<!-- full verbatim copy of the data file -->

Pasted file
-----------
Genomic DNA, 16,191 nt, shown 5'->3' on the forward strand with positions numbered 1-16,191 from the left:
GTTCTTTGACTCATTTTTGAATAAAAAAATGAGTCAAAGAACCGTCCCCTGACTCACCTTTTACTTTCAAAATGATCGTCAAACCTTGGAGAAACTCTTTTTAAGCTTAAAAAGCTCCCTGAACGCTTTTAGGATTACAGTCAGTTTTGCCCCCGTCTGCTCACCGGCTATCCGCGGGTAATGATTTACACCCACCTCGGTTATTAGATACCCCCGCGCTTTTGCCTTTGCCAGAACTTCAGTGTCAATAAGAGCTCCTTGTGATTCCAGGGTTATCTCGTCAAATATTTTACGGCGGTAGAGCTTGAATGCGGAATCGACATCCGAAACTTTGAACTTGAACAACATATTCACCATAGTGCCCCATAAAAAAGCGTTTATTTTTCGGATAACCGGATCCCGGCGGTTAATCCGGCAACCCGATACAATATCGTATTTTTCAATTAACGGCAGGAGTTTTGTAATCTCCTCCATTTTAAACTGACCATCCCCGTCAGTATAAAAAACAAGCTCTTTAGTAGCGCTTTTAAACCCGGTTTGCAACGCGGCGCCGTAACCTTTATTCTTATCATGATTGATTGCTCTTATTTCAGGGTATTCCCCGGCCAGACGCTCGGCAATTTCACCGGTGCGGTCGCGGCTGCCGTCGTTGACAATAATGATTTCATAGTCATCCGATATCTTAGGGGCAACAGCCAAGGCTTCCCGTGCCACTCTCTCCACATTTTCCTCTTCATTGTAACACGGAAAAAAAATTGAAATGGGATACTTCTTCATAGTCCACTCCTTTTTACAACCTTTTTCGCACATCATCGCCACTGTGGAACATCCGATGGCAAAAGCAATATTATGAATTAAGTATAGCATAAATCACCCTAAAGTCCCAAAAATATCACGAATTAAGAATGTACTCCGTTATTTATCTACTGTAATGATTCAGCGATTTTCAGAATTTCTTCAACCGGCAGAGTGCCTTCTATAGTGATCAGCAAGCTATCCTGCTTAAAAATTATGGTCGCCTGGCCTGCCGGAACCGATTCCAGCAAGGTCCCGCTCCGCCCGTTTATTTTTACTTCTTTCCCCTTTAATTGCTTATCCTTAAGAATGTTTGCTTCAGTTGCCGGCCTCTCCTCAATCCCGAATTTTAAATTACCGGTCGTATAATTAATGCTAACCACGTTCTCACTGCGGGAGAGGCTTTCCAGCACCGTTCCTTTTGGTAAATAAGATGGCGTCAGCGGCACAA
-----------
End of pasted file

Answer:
Genomic DNA, 16,191 nt, shown 5'->3' on the forward strand with positions numbered 1-16,191 from the left:
GTTCTTTGACTCATTTTTGAATAAAAAAATGAGTCAAAGAACCGTCCCCTGACTCACCTTTTACTTTCAAAATGATCGTCAAACCTTGGAGAAACTCTTTTTAAGCTTAAAAAGCTCCCTGAACGCTTTTAGGATTACAGTCAGTTTTGCCCCCGTCTGCTCACCGGCTATCCGCGGGTAATGATTTACACCCACCTCGGTTATTAGATACCCCCGCGCTTTTGCCTTTGCCAGAACTTCAGTGTCAATAAGAGCTCCTTGTGATTCCAGGGTTATCTCGTCAAATATTTTACGGCGGTAGAGCTTGAATGCGGAATCGACATCCGAAACTTTGAACTTGAACAACATATTCACCATAGTGCCCCATAAAAAAGCGTTTATTTTTCGGATAACCGGATCCCGGCGGTTAATCCGGCAACCCGATACAATATCGTATTTTTCAATTAACGGCAGGAGTTTTGTAATCTCCTCCATTTTAAACTGACCATCCCCGTCAGTATAAAAAACAAGCTCTTTAGTAGCGCTTTTAAACCCGGTTTGCAACGCGGCGCCGTAACCTTTATTCTTATCATGATTGATTGCTCTTATTTCAGGGTATTCCCCGGCCAGACGCTCGGCAATTTCACCGGTGCGGTCGCGGCTGCCGTCGTTGACAATAATGATTTCATAGTCATCCGATATCTTAGGGGCAACAGCCAAGGCTTCCCGTGCCACTCTCTCCACATTTTCCTCTTCATTGTAACACGGAAAAAAAATTGAAATGGGATACTTCTTCATAGTCCACTCCTTTTTACAACCTTTTTCGCACATCATCGCCACTGTGGAACATCCGATGGCAAAAGCAATATTATGAATTAAGTATAGCATAAATCACCCTAAAGTCCCAAAAATATCACGAATTAAGAATGTACTCCGTTATTTATCTACTGTAATGATTCAGCGATTTTCAGAATTTCTTCAACCGGCAGAGTGCCTTCTATAGTGATCAGCAAGCTATCCTGCTTAAAAATTATGGTCGCCTGGCCTGCCGGAACCGATTCCAGCAAGGTCCCGCTCCGCCCGTTTATTTTTACTTCTTTCCCCTTTAATTGCTTATCCTTAAGAATGTTTGCTTCAGTTGCCGGCCTCTCCTCAATCCCGAATTTTAAATTACCGGTCGTATAATTAATGCTAACCACGTTCTCACTGCGGGAGAGGCTTTCCAGCACCGTTCCTTTTGGTAAATAAGATGGCGTCAGCGGCACAA